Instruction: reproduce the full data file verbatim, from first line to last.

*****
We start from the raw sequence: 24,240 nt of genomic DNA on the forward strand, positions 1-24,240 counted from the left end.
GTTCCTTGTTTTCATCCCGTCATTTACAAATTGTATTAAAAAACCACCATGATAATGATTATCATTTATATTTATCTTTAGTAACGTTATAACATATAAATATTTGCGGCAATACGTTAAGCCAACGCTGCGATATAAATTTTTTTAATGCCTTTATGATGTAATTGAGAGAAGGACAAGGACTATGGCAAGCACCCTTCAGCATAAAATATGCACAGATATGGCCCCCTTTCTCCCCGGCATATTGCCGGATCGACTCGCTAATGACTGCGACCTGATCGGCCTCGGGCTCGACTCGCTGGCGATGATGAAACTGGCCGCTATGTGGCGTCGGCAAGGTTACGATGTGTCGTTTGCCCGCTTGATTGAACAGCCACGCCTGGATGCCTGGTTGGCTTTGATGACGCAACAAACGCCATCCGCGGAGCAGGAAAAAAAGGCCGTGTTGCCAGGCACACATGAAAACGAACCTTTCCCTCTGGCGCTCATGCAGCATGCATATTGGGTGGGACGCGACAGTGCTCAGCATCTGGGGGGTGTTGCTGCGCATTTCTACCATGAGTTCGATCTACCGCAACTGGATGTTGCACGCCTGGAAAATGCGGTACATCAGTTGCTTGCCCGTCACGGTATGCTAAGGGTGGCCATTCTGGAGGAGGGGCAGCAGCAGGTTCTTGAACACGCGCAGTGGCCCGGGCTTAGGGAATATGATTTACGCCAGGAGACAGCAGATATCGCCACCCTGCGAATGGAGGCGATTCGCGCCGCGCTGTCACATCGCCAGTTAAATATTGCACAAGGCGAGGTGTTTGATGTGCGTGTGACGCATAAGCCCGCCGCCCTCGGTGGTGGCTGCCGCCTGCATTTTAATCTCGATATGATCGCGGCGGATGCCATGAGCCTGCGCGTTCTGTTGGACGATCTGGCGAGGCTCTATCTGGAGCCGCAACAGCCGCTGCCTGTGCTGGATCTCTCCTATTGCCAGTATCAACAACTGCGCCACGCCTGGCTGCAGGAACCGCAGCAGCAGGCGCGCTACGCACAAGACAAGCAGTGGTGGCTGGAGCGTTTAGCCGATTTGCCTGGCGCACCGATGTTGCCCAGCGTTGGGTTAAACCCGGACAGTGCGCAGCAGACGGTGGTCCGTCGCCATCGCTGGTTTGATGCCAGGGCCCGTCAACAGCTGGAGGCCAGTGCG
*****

We start from the raw sequence: 24,240 nt of genomic DNA on the forward strand, positions 1-24,240 counted from the left end.
GTTCCTTGTTTTCATCCCGTCATTTACAAATTGTATTAAAAAACCACCATGATAATGATTATCATTTATATTTATCTTTAGTAACGTTATAACATATAAATATTTGCGGCAATACGTTAAGCCAACGCTGCGATATAAATTTTTTTAATGCCTTTATGATGTAATTGAGAGAAGGACAAGGACTATGGCAAGCACCCTTCAGCATAAAATATGCACAGATATGGCCCCCTTTCTCCCCGGCATATTGCCGGATCGACTCGCTAATGACTGCGACCTGATCGGCCTCGGGCTCGACTCGCTGGCGATGATGAAACTGGCCGCTATGTGGCGTCGGCAAGGTTACGATGTGTCGTTTGCCCGCTTGATTGAACAGCCACGCCTGGATGCCTGGTTGGCTTTGATGACGCAACAAACGCCATCCGCGGAGCAGGAAAAAAAGGCCGTGTTGCCAGGCACACATGAAAACGAACCTTTCCCTCTGGCGCTCATGCAGCATGCATATTGGGTGGGACGCGACAGTGCTCAGCATCTGGGGGGTGTTGCTGCGCATTTCTACCATGAGTTCGATCTACCGCAACTGGATGTTGCACGCCTGGAAAATGCGGTACATCAGTTGCTTGCCCGTCACGGTATGCTAAGGGTGGCCATTCTGGAGGAGGGGCAGCAGCAGGTTCTTGAACACGCGCAGTGGCCCGGGCTTAGGGAATATGATTTACGCCAGGAGACAGCAGATATCGCCACCCTGCGAATGGAGGCGATTCGCGCCGCGCTGTCACATCGCCAGTTAAATATTGCACAAGGCGAGGTGTTTGATGTGCGTGTGACGCATAAGCCCGCCGCCCTCGGTGGTGGCTGCCGCCTGCATTTTAATCTCGATATGATCGCGGCGGATGCCATGAGCCTGCGCGTTCTGTTGGACGATCTGGCGAGGCTCTATCTGGAGCCGCAACAGCCGCTGCCTGTGCTGGATCTCTCCTATTGCCAGTATCAACAACTGCGCCACGCCTGGCTGCAGGAACCGCAGCAGCAGGCGCGCTACGCACAAGACAAGCAGTGGTGGCTGGAGCGTTTAGCCGATTTGCCTGGCGCACCGATGTTGCCCAGCGTTGGGTTAAACCCGGACAGTGCGCAGCAGACGGTGGTCCGTCGCCATCGCTGGTTTGATGCCAGGGCCCGTCAACAGCTGGAGGCCAGTGCG